Update: ‘Real Name Police’ Twitter account targeting drag artists gets suspended
A Twitter account named the ‘Real Name Police’ which targeted drag performers on Facebook, calling on followers to report accounts to the social networking site which do not use legal names, has now been suspended.
Last week Facebook met with drag performers in San Francisco following a controversy after the site started cracking down on profiles which do not use legal names. Despite the gesture, and an agreement to temporarily reinstate users’ profiles, Facebook said it would not change the policy.
The performers argue that having a stage name unrelated to their legal name helps protect them from issues with employers, family members or unwanted attention. Many said their performer name was part of who they are.
The Real Name Police, however, claimed that Facebook contains “perverts, sickos and bullies”, who use “fake names”.
The account has now been suspended, but it is unclear for what reason.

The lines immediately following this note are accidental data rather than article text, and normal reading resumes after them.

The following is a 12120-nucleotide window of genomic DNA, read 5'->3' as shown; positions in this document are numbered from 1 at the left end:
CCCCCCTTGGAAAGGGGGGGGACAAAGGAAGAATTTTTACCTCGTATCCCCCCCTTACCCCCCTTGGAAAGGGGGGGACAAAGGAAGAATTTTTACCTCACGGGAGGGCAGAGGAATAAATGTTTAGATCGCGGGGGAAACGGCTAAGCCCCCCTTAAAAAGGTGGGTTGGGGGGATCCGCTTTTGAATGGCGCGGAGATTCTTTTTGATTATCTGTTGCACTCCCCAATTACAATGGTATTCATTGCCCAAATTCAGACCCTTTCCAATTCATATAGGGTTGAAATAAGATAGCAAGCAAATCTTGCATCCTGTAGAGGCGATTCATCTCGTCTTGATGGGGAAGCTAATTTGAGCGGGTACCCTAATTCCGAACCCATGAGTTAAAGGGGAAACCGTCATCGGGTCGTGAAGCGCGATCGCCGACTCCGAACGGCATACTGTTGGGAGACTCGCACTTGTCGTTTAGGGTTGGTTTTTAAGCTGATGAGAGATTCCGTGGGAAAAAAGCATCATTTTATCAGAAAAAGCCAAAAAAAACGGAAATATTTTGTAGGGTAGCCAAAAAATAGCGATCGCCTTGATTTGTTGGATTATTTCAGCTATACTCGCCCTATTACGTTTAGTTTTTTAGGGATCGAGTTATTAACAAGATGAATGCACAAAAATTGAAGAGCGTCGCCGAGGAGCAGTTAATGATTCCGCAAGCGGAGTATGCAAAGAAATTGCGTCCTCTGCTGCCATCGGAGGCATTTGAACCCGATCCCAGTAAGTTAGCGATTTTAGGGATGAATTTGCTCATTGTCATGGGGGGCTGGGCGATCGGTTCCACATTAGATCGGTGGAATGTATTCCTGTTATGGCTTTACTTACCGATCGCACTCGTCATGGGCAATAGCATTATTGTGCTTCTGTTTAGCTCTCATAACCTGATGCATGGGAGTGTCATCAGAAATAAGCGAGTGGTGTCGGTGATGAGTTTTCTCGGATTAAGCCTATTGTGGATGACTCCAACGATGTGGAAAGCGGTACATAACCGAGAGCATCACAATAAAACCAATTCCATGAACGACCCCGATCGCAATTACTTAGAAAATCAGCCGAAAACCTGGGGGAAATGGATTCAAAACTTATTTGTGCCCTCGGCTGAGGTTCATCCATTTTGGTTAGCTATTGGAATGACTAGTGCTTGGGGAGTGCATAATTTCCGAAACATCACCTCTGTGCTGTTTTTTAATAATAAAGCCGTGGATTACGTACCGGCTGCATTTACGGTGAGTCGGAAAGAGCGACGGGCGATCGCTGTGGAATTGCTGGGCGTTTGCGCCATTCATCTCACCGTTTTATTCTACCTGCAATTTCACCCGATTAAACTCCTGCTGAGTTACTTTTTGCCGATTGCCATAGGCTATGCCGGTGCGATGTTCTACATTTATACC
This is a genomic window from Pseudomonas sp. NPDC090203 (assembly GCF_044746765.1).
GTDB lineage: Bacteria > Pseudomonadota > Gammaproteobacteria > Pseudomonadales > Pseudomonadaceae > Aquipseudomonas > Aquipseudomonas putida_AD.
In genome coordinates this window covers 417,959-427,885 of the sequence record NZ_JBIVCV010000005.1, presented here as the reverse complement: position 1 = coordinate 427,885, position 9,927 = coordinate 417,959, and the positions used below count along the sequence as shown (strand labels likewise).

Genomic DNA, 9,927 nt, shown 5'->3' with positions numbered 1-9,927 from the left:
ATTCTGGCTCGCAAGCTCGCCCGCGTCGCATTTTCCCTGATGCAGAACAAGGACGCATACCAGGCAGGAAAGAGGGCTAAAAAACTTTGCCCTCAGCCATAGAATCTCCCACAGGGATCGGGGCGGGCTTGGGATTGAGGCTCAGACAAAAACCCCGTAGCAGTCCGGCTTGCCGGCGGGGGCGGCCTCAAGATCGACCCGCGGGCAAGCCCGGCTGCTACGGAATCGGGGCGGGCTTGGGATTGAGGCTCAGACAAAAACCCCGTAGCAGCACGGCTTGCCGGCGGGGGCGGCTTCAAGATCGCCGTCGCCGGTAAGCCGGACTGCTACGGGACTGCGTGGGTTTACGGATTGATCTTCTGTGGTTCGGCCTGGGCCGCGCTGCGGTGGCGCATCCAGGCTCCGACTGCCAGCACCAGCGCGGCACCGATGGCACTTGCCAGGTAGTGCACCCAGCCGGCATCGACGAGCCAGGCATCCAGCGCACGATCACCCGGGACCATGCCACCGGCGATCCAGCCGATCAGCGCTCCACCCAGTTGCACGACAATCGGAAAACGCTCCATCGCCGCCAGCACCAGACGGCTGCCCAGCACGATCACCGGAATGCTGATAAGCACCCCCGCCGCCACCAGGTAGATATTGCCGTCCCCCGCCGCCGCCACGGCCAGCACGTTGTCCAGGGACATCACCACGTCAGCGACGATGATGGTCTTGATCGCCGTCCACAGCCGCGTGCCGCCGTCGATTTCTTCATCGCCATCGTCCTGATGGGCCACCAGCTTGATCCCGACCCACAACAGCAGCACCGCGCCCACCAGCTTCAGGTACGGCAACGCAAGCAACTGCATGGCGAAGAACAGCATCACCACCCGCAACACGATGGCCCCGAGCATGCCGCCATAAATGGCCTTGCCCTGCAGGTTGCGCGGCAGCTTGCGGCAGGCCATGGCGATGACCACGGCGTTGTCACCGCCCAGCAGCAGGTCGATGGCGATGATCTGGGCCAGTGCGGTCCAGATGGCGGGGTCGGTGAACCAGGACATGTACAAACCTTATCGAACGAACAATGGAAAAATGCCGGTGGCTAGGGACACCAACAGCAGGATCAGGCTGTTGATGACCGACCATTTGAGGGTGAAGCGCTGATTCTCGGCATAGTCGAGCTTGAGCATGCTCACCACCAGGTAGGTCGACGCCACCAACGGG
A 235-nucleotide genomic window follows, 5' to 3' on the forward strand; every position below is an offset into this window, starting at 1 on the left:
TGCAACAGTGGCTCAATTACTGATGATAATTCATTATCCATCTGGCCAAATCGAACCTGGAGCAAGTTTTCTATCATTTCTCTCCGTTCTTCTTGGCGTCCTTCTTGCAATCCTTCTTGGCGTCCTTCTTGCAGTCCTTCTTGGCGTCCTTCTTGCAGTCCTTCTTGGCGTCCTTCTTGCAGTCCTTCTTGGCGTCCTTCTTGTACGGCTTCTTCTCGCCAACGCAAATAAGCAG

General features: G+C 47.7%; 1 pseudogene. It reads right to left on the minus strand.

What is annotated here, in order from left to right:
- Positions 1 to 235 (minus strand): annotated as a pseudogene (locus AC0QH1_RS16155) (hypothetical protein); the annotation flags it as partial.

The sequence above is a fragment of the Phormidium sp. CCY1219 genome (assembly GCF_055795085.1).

Want to contribute to the cause of ridding Facebook of perverts, sickos and bullies using fake names? Simply tweet us their URL and we’ll RT
— Real Name Police (@RealNamePolice) September 22, 2014
The Real Name Police account had trawled Facebook, and posted links to various accounts, including porn actor Michael Lucas, many drag performers and others who did not have their legal name on their Facebook account.
The account posted an image of Twitter analytics, and claimed to have had over 201,000 impressions since it was set up three days ago.
Whoever was behind the Twitter account seems to particularly target those with LGBT-themed names on Facebook, although it does not exclusively target gay men and drag performers. People who named themselves after fictional character Sweeney Todd were also targeted by the account.
Each post included a link to the Facebook accounts, accompanied with “MyNameIs NOT:” followed by the Facebook account name, and “FAKE NAME! REPORT THIS ACCOUNT!”
Real Name Police’s 28 followers were bombarded with posts, as hundreds of tweets were sent over a 3 day period before the account was taken down.